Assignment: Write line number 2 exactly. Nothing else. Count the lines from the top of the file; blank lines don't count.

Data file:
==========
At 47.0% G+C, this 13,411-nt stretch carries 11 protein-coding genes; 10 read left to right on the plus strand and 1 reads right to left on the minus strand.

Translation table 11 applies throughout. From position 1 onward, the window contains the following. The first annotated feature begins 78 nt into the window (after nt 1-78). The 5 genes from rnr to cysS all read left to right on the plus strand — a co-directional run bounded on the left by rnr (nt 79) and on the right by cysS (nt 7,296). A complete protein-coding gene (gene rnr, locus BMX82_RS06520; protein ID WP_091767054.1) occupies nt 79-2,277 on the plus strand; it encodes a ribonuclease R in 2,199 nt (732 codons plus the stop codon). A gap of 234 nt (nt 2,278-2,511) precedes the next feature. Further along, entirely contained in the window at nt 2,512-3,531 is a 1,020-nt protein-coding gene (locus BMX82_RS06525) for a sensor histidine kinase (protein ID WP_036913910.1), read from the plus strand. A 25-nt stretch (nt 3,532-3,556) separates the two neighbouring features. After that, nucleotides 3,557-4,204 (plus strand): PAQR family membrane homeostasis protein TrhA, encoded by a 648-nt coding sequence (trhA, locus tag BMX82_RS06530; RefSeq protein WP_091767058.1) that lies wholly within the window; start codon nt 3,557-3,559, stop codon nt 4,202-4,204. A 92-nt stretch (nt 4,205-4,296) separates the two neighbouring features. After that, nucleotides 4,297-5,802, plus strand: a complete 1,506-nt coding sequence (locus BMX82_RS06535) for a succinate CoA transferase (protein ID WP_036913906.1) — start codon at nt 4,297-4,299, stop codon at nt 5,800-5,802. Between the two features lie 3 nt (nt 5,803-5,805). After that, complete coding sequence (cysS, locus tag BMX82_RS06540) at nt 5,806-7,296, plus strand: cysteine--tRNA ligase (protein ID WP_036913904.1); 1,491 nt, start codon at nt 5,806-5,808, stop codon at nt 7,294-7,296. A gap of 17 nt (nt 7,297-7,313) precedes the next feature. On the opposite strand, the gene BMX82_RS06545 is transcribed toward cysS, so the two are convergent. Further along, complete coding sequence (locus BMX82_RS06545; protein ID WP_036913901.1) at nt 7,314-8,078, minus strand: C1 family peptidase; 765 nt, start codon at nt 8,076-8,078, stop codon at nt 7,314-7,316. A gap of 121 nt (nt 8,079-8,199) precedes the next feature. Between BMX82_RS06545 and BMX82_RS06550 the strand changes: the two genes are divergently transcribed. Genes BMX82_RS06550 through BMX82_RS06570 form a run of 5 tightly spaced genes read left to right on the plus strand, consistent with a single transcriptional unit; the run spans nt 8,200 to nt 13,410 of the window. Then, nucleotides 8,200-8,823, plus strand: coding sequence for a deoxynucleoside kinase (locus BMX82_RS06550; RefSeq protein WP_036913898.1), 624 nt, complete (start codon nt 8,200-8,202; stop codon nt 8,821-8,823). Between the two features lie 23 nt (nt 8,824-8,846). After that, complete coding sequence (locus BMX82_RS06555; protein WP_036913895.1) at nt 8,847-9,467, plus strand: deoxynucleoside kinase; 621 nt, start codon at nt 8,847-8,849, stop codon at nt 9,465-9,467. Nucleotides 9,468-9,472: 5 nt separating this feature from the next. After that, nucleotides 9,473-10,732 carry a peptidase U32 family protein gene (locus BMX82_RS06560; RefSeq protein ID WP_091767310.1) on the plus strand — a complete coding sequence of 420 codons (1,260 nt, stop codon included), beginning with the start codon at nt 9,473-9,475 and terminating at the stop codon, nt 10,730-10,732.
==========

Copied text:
Translation table 11 applies throughout. From position 1 onward, the window contains the following. The first annotated feature begins 78 nt into the window (after nt 1-78). The 5 genes from rnr to cysS all read left to right on the plus strand — a co-directional run bounded on the left by rnr (nt 79) and on the right by cysS (nt 7,296). A complete protein-coding gene (gene rnr, locus BMX82_RS06520; protein ID WP_091767054.1) occupies nt 79-2,277 on the plus strand; it encodes a ribonuclease R in 2,199 nt (732 codons plus the stop codon). A gap of 234 nt (nt 2,278-2,511) precedes the next feature. Further along, entirely contained in the window at nt 2,512-3,531 is a 1,020-nt protein-coding gene (locus BMX82_RS06525) for a sensor histidine kinase (protein ID WP_036913910.1), read from the plus strand. A 25-nt stretch (nt 3,532-3,556) separates the two neighbouring features. After that, nucleotides 3,557-4,204 (plus strand): PAQR family membrane homeostasis protein TrhA, encoded by a 648-nt coding sequence (trhA, locus tag BMX82_RS06530; RefSeq protein WP_091767058.1) that lies wholly within the window; start codon nt 3,557-3,559, stop codon nt 4,202-4,204. A 92-nt stretch (nt 4,205-4,296) separates the two neighbouring features. After that, nucleotides 4,297-5,802, plus strand: a complete 1,506-nt coding sequence (locus BMX82_RS06535) for a succinate CoA transferase (protein ID WP_036913906.1) — start codon at nt 4,297-4,299, stop codon at nt 5,800-5,802. Between the two features lie 3 nt (nt 5,803-5,805). After that, complete coding sequence (cysS, locus tag BMX82_RS06540) at nt 5,806-7,296, plus strand: cysteine--tRNA ligase (protein ID WP_036913904.1); 1,491 nt, start codon at nt 5,806-5,808, stop codon at nt 7,294-7,296. A gap of 17 nt (nt 7,297-7,313) precedes the next feature. On the opposite strand, the gene BMX82_RS06545 is transcribed toward cysS, so the two are convergent. Further along, complete coding sequence (locus BMX82_RS06545; protein ID WP_036913901.1) at nt 7,314-8,078, minus strand: C1 family peptidase; 765 nt, start codon at nt 8,076-8,078, stop codon at nt 7,314-7,316. A gap of 121 nt (nt 8,079-8,199) precedes the next feature. Between BMX82_RS06545 and BMX82_RS06550 the strand changes: the two genes are divergently transcribed. Genes BMX82_RS06550 through BMX82_RS06570 form a run of 5 tightly spaced genes read left to right on the plus strand, consistent with a single transcriptional unit; the run spans nt 8,200 to nt 13,410 of the window. Then, nucleotides 8,200-8,823, plus strand: coding sequence for a deoxynucleoside kinase (locus BMX82_RS06550; RefSeq protein WP_036913898.1), 624 nt, complete (start codon nt 8,200-8,202; stop codon nt 8,821-8,823). Between the two features lie 23 nt (nt 8,824-8,846). After that, complete coding sequence (locus BMX82_RS06555; protein WP_036913895.1) at nt 8,847-9,467, plus strand: deoxynucleoside kinase; 621 nt, start codon at nt 8,847-8,849, stop codon at nt 9,465-9,467. Nucleotides 9,468-9,472: 5 nt separating this feature from the next. After that, nucleotides 9,473-10,732 carry a peptidase U32 family protein gene (locus BMX82_RS06560; RefSeq protein ID WP_091767310.1) on the plus strand — a complete coding sequence of 420 codons (1,260 nt, stop codon included), beginning with the start codon at nt 9,473-9,475 and terminating at the stop codon, nt 10,730-10,732.